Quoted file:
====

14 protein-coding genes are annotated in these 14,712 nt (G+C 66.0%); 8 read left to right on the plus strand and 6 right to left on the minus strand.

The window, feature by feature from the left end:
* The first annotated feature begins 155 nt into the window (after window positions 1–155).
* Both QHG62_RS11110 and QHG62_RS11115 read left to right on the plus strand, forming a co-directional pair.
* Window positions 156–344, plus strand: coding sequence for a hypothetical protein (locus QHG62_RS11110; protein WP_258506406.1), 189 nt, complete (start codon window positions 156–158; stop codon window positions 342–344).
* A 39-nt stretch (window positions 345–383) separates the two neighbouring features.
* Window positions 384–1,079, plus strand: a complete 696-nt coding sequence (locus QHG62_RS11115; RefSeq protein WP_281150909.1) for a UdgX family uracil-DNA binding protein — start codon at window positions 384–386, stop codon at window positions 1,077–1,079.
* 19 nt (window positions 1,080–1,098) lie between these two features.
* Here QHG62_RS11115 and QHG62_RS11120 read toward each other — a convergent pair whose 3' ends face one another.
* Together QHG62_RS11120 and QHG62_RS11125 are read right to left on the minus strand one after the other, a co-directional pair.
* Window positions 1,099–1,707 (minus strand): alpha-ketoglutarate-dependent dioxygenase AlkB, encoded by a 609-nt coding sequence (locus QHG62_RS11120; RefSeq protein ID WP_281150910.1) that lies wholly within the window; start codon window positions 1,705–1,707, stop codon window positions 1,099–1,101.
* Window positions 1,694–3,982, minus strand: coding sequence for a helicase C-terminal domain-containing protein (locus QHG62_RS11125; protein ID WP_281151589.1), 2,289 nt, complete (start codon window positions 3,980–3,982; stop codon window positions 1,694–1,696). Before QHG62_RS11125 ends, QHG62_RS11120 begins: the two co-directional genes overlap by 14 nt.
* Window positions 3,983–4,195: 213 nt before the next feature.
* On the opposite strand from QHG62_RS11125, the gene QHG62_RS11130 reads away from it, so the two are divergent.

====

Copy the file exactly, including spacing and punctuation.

14 protein-coding genes are annotated in these 14,712 nt (G+C 66.0%); 8 read left to right on the plus strand and 6 right to left on the minus strand.

The window, feature by feature from the left end:
* The first annotated feature begins 155 nt into the window (after window positions 1–155).
* Both QHG62_RS11110 and QHG62_RS11115 read left to right on the plus strand, forming a co-directional pair.
* Window positions 156–344, plus strand: coding sequence for a hypothetical protein (locus QHG62_RS11110; protein WP_258506406.1), 189 nt, complete (start codon window positions 156–158; stop codon window positions 342–344).
* A 39-nt stretch (window positions 345–383) separates the two neighbouring features.
* Window positions 384–1,079, plus strand: a complete 696-nt coding sequence (locus QHG62_RS11115; RefSeq protein WP_281150909.1) for a UdgX family uracil-DNA binding protein — start codon at window positions 384–386, stop codon at window positions 1,077–1,079.
* 19 nt (window positions 1,080–1,098) lie between these two features.
* Here QHG62_RS11115 and QHG62_RS11120 read toward each other — a convergent pair whose 3' ends face one another.
* Together QHG62_RS11120 and QHG62_RS11125 are read right to left on the minus strand one after the other, a co-directional pair.
* Window positions 1,099–1,707 (minus strand): alpha-ketoglutarate-dependent dioxygenase AlkB, encoded by a 609-nt coding sequence (locus QHG62_RS11120; RefSeq protein ID WP_281150910.1) that lies wholly within the window; start codon window positions 1,705–1,707, stop codon window positions 1,099–1,101.
* Window positions 1,694–3,982, minus strand: coding sequence for a helicase C-terminal domain-containing protein (locus QHG62_RS11125; protein ID WP_281151589.1), 2,289 nt, complete (start codon window positions 3,980–3,982; stop codon window positions 1,694–1,696). Before QHG62_RS11125 ends, QHG62_RS11120 begins: the two co-directional genes overlap by 14 nt.
* Window positions 3,983–4,195: 213 nt before the next feature.
* On the opposite strand from QHG62_RS11125, the gene QHG62_RS11130 reads away from it, so the two are divergent.